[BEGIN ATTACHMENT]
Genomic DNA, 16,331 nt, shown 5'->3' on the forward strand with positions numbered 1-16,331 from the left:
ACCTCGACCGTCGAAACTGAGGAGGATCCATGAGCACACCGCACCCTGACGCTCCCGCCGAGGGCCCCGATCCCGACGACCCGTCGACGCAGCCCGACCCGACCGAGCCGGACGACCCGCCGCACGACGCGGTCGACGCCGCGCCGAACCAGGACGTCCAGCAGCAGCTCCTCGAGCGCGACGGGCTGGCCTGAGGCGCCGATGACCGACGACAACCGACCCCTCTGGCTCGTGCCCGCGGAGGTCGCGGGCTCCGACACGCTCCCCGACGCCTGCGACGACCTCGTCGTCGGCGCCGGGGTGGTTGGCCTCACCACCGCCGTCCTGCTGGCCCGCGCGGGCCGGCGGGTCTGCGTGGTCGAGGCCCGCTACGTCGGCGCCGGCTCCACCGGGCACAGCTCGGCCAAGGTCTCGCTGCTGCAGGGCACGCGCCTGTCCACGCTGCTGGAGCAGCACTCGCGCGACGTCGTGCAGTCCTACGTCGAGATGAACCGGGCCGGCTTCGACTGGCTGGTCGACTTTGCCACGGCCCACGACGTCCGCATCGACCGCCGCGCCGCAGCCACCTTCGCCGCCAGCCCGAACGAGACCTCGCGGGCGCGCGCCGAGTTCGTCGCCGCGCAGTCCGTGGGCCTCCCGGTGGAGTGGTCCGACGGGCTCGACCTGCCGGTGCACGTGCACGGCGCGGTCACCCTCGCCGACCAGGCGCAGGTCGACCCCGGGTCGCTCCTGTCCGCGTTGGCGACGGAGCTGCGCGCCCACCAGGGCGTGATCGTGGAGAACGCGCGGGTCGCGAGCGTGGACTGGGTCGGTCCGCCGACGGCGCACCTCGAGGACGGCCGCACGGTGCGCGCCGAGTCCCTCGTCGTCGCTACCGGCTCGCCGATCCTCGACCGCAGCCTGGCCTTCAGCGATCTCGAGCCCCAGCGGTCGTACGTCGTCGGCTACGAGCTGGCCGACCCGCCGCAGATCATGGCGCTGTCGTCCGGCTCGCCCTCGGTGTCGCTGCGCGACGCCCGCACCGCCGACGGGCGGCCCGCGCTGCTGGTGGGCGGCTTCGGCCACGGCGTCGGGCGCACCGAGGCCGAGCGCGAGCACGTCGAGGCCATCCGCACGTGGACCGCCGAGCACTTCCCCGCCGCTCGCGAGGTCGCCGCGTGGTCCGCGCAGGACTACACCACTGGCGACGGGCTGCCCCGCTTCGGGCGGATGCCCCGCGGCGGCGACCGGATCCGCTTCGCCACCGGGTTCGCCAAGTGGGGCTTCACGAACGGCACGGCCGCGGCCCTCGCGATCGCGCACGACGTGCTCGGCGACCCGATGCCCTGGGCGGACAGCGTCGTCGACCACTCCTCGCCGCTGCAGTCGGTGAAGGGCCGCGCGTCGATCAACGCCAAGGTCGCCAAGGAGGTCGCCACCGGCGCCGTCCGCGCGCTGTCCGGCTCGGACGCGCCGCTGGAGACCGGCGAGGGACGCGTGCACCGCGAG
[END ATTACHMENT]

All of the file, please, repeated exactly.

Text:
Genomic DNA, 16,331 nt, shown 5'->3' on the forward strand with positions numbered 1-16,331 from the left:
ACCTCGACCGTCGAAACTGAGGAGGATCCATGAGCACACCGCACCCTGACGCTCCCGCCGAGGGCCCCGATCCCGACGACCCGTCGACGCAGCCCGACCCGACCGAGCCGGACGACCCGCCGCACGACGCGGTCGACGCCGCGCCGAACCAGGACGTCCAGCAGCAGCTCCTCGAGCGCGACGGGCTGGCCTGAGGCGCCGATGACCGACGACAACCGACCCCTCTGGCTCGTGCCCGCGGAGGTCGCGGGCTCCGACACGCTCCCCGACGCCTGCGACGACCTCGTCGTCGGCGCCGGGGTGGTTGGCCTCACCACCGCCGTCCTGCTGGCCCGCGCGGGCCGGCGGGTCTGCGTGGTCGAGGCCCGCTACGTCGGCGCCGGCTCCACCGGGCACAGCTCGGCCAAGGTCTCGCTGCTGCAGGGCACGCGCCTGTCCACGCTGCTGGAGCAGCACTCGCGCGACGTCGTGCAGTCCTACGTCGAGATGAACCGGGCCGGCTTCGACTGGCTGGTCGACTTTGCCACGGCCCACGACGTCCGCATCGACCGCCGCGCCGCAGCCACCTTCGCCGCCAGCCCGAACGAGACCTCGCGGGCGCGCGCCGAGTTCGTCGCCGCGCAGTCCGTGGGCCTCCCGGTGGAGTGGTCCGACGGGCTCGACCTGCCGGTGCACGTGCACGGCGCGGTCACCCTCGCCGACCAGGCGCAGGTCGACCCCGGGTCGCTCCTGTCCGCGTTGGCGACGGAGCTGCGCGCCCACCAGGGCGTGATCGTGGAGAACGCGCGGGTCGCGAGCGTGGACTGGGTCGGTCCGCCGACGGCGCACCTCGAGGACGGCCGCACGGTGCGCGCCGAGTCCCTCGTCGTCGCTACCGGCTCGCCGATCCTCGACCGCAGCCTGGCCTTCAGCGATCTCGAGCCCCAGCGGTCGTACGTCGTCGGCTACGAGCTGGCCGACCCGCCGCAGATCATGGCGCTGTCGTCCGGCTCGCCCTCGGTGTCGCTGCGCGACGCCCGCACCGCCGACGGGCGGCCCGCGCTGCTGGTGGGCGGCTTCGGCCACGGCGTCGGGCGCACCGAGGCCGAGCGCGAGCACGTCGAGGCCATCCGCACGTGGACCGCCGAGCACTTCCCCGCCGCTCGCGAGGTCGCCGCGTGGTCCGCGCAGGACTACACCACTGGCGACGGGCTGCCCCGCTTCGGGCGGATGCCCCGCGGCGGCGACCGGATCCGCTTCGCCACCGGGTTCGCCAAGTGGGGCTTCACGAACGGCACGGCCGCGGCCCTCGCGATCGCGCACGACGTGCTCGGCGACCCGATGCCCTGGGCGGACAGCGTCGTCGACCACTCCTCGCCGCTGCAGTCGGTGAAGGGCCGCGCGTCGATCAACGCCAAGGTCGCCAAGGAGGTCGCCACCGGCGCCGTCCGCGCGCTGTCCGGCTCGGACGCGCCGCTGGAGACCGGCGAGGGACGCGTGCACCGCGAG